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Current coverage of mental healthcare in low- and middle-income countries is very limited, not only in terms of access to services but also in terms of financial protection of individuals in need of care and treatment.
To identify the challenges, opportunities and strategies for more equitable and sustainable mental health financing in six sub-Saharan African and South Asian countries, namely Ethiopia, India, Nepal, Nigeria, South Africa and Uganda.
In the context of a mental health systems research project (Emerald), a multi-methods approach was implemented consisting of three steps: a quantitative and narrative assessment of each country's disease burden profile, health system and macro-fiscal situation; in-depth interviews with expert stakeholders; and a policy analysis of sustainable financing options.
Key challenges identified for sustainable mental health financing include the low level of funding accorded to mental health services, widespread inequalities in access and poverty, although opportunities exist in the form of new political interest in mental health and ongoing reforms to national insurance schemes. Inclusion of mental health within planned or nascent national health insurance schemes was identified as a key strategy for moving towards more equitable and sustainable mental health financing in all six countries.
Including mental health in ongoing national health insurance reforms represent the most important strategic opportunity in the six participating countries to secure enhanced service provision and financial protection for individuals and households affected by mental disorders and psychosocial disabilities.
Declaration of interest
D.C. is a staff member of the World Health Organization.
Strengthening of mental health systems in low- and middle-income countries (LMICs) requires the involvement of appropriately skilled and committed individuals from a range of stakeholder groups. Currently, few evidence-based capacity-building activities and materials are available to enable and sustain comprehensive improvements.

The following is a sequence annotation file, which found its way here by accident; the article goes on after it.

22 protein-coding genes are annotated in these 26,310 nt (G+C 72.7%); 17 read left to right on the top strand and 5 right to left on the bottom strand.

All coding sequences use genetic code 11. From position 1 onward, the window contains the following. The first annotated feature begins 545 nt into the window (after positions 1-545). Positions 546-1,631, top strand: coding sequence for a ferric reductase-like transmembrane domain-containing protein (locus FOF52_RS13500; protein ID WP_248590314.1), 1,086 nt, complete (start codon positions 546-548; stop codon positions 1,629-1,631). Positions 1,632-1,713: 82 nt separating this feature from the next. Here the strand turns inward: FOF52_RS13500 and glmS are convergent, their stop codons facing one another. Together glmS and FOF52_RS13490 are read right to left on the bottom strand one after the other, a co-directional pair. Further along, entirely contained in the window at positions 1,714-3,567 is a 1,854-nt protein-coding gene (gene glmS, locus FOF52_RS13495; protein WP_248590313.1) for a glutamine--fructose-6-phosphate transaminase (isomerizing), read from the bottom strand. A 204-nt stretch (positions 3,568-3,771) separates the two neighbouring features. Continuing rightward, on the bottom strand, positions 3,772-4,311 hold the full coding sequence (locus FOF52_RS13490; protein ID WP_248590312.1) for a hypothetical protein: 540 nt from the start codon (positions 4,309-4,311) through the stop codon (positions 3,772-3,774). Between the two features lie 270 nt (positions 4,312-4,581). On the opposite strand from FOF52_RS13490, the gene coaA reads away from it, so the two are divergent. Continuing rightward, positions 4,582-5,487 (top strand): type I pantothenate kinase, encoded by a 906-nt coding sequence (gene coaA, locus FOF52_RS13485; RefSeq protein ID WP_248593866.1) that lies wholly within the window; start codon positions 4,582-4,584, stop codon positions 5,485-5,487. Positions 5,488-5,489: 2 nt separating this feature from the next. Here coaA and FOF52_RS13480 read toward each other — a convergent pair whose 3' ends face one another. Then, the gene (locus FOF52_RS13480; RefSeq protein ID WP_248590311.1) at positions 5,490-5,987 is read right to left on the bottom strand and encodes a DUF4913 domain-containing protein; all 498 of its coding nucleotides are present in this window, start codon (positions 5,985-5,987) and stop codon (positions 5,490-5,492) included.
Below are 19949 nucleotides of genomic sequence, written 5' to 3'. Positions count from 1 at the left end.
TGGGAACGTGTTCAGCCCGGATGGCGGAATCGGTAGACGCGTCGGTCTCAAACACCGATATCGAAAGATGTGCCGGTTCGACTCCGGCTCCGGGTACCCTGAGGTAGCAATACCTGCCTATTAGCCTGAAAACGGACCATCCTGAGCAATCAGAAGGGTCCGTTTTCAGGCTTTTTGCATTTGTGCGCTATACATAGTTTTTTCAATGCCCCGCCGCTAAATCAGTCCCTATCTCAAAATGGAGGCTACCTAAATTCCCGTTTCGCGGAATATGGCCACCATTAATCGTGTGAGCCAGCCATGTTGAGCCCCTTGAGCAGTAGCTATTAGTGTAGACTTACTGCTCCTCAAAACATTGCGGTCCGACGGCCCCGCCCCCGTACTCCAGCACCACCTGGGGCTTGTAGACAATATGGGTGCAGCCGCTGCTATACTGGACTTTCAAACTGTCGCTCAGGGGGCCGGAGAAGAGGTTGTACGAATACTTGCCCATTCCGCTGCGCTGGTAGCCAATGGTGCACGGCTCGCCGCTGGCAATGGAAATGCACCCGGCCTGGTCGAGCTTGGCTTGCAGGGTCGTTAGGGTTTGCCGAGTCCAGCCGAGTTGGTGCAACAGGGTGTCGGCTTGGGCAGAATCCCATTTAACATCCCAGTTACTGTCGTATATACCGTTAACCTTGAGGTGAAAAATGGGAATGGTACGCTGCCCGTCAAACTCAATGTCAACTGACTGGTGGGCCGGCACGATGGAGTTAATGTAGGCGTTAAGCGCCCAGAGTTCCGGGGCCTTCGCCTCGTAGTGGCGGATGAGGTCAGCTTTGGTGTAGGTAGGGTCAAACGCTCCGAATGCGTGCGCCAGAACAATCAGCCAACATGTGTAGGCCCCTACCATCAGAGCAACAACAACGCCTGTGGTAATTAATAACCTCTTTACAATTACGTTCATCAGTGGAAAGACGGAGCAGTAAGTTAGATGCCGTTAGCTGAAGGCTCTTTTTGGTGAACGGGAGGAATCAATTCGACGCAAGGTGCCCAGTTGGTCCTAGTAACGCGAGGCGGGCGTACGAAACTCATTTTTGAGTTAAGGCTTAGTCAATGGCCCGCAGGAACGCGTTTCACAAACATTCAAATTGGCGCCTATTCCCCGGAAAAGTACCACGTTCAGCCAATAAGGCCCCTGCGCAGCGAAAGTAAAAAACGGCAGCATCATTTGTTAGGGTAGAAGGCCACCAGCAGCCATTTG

Within the Emerald project, the goal of this study was to evaluate capacity-building activities for three target groups: (a) service users with mental health conditions and their caregivers; (b) policymakers and planners; and (c) mental health researchers.
We developed and tailored three short courses (between 1 and 5 days long). We then implemented and evaluated these short courses on 24 different occasions. We assessed satisfaction among 527 course participants as well as pre–post changes in knowledge in six LMICs (Ethiopia, India, Nepal, Nigeria, South Africa, Uganda). Changes in research capacity of partner Emerald institutions was also assessed through monitoring of academic outputs of participating researchers and students and via anonymous surveys.
Short courses were associated with high levels of satisfaction and led to improvements in knowledge across target groups. In relation to institutional capacity building, all partner institutions reported improvements in research capacity for most aspects of mental health system strengthening and global mental health, and many of these positive changes were attributed to the Emerald programme. In terms of outputs, eight PhD students submitted a total of 10 papers relating to their PhD work (range 0–4) and were involved in 14 grant applications, of which 43% (n = 6) were successful.
The Emerald project has shown that building capacity of key stakeholders in mental health system strengthening is possible. However, the starting point and appropriate strategies for this may vary across different countries, depending on the local context, needs and resources.
Two prevailing beliefs held by the public (and many professionals) connect mental illness to the criminal justice system: first, a belief that deinstitutionalization has led to criminalization of mental illness, and second, a belief that mentally ill persons are dangerous and likely to commit crimes, especially violent crimes. This chapter reviews the available empirical evidence for these beliefs. Most studies of arrest of persons with mental illness have not controlled for comorbidities, despite existing research that shows that mentally ill persons with character disorders and substance abuse are much more likely to offend and have higher arrest rates than other mentally ill persons. The public's concern about coddling criminals and the subsequent release of not guilty by reason of insanity (NGRI) offenders into the community seems to be unwarranted. Mental health and social welfare systems with severely inadequate resources try to ameliorate the effects of such deleterious social conditions.
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